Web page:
Tuesday, April 17, 2012

Hermits and Recluses

What is the difference between a hermit and a recluse? For me a hermit in whatever Tradition goes into solitude either in a rural setting or a city motivated by a plan for living and exploration, thinking and healing, worship or poetry, philosophy and connection with the deeper movements of life. A geographical distance from others is a strategy and not a telos or goal. A hermit is motivated by the desire to become.  A recluse is escaping and turning away from human company, a fugitive from life. Maybe for some who seek solitude either on an occasional or more long lasting basis are conscious of these two voices. Australia despite all the emphasis on participation and mateship always has seemed to leave a place open to those who desired to go bush and in the past eccentricity was prized. I suggest this tolerance is less appreciated today.

How might one frame this question in terms of cultivating silence? A retreat to a quiet place and immersion in a natural sound scape of birdsong and water, the beach or the wind blowing across gum trees, or quiet moment of retreat in a busy city might be considered reclusive if motivated by a resentment of people and noise, an inner anger or a spirit of elitism. One motivated by the eremitic spirit retreats either within to a peaceful inner centre, or to a quiet place out of compassion for herself as neighbour to oneself, or to be refreshed in spirit and body to return again to people.  Those who are live in more extended times of solitude may like Thomas Merton and others feel closer to the world's heartbeat and sorrows than those who are geographically situated close to other people.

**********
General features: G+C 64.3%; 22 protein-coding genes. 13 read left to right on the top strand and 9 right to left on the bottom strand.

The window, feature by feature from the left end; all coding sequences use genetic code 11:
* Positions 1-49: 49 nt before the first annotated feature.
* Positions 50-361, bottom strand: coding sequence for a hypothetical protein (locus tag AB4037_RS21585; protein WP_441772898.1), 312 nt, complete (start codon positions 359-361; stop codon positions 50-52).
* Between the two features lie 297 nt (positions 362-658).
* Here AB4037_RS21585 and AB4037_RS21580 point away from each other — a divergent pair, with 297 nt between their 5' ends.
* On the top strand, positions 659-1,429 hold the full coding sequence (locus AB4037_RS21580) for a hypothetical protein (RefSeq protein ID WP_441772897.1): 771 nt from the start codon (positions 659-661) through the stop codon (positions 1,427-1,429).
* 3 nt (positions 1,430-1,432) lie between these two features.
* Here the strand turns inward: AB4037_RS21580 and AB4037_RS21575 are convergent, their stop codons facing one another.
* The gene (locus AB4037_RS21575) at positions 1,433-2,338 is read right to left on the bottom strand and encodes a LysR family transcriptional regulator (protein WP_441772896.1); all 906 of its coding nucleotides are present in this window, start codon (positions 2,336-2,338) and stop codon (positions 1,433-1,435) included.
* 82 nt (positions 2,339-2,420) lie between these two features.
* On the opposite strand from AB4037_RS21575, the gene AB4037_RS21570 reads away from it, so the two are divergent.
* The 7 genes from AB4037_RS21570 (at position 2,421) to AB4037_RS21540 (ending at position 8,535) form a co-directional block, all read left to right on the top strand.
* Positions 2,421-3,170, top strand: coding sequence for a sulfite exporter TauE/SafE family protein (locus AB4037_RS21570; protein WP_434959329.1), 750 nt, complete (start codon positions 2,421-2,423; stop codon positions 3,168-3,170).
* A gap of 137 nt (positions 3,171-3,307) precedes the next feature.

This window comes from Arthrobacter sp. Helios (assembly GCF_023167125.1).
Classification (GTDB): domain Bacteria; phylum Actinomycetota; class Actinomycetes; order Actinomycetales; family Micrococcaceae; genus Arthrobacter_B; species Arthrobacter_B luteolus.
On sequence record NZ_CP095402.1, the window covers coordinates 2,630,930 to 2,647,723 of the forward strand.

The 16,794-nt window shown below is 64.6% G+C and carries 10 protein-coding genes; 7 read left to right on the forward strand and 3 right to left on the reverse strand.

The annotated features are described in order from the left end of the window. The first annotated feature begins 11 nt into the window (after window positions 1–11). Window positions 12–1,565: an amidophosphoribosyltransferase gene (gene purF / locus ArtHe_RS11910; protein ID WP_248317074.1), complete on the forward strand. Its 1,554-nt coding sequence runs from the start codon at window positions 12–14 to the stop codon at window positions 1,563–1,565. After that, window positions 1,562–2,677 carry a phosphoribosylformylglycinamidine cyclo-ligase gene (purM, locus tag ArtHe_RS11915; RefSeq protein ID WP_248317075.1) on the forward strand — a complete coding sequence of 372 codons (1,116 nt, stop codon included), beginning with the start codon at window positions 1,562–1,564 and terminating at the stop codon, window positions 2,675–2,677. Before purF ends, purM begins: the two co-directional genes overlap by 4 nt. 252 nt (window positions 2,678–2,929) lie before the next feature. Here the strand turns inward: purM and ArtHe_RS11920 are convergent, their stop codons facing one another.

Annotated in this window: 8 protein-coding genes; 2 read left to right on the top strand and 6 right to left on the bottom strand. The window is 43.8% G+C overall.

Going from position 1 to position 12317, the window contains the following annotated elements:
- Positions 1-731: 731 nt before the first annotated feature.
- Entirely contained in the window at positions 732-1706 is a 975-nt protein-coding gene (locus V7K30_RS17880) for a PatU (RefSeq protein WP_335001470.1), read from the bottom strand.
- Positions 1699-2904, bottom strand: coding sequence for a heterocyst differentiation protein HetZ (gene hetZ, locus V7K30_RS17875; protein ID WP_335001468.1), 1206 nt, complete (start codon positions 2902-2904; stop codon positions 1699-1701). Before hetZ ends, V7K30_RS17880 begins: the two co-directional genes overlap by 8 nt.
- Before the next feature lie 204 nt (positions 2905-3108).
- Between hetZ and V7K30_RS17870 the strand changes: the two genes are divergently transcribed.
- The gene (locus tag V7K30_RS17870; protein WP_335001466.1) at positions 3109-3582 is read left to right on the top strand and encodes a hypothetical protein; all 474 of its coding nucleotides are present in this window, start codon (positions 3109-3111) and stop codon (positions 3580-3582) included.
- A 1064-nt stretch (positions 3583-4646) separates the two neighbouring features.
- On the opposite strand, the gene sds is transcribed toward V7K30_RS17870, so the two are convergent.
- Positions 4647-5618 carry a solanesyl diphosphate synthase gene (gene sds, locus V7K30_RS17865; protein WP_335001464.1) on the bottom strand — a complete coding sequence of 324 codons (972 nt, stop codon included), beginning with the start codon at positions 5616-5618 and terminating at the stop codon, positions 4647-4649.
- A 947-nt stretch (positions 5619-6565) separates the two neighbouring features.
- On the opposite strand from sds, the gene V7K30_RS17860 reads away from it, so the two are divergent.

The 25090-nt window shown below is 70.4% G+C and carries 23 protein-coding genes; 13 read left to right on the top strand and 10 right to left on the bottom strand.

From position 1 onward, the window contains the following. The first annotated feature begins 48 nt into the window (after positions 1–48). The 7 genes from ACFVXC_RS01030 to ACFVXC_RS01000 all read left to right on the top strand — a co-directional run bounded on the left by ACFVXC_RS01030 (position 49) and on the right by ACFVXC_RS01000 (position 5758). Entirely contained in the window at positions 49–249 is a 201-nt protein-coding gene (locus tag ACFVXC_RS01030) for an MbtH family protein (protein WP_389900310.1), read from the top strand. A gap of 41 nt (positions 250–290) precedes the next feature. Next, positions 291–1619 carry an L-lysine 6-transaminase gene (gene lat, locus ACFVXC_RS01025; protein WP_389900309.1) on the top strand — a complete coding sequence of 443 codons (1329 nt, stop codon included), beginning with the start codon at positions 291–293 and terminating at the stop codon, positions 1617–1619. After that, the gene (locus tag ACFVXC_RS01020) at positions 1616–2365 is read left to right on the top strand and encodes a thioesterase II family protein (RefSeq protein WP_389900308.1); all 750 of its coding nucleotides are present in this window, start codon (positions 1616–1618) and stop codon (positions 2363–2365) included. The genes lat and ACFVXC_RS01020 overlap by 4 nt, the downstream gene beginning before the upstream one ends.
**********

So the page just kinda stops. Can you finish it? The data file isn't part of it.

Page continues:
As someone who for health and well being requires quiet oasis throughout the day for renewal I am appreciative that often I am able to find those spaces even in crowds and noise and embrace the hermit spirit. Sometimes when I am resentful of noise and of the loudness of contemporary city life its a reminder that this is reclusive behaviour and for my own flourishing I require to seek out a quiet place to breathe and renew.

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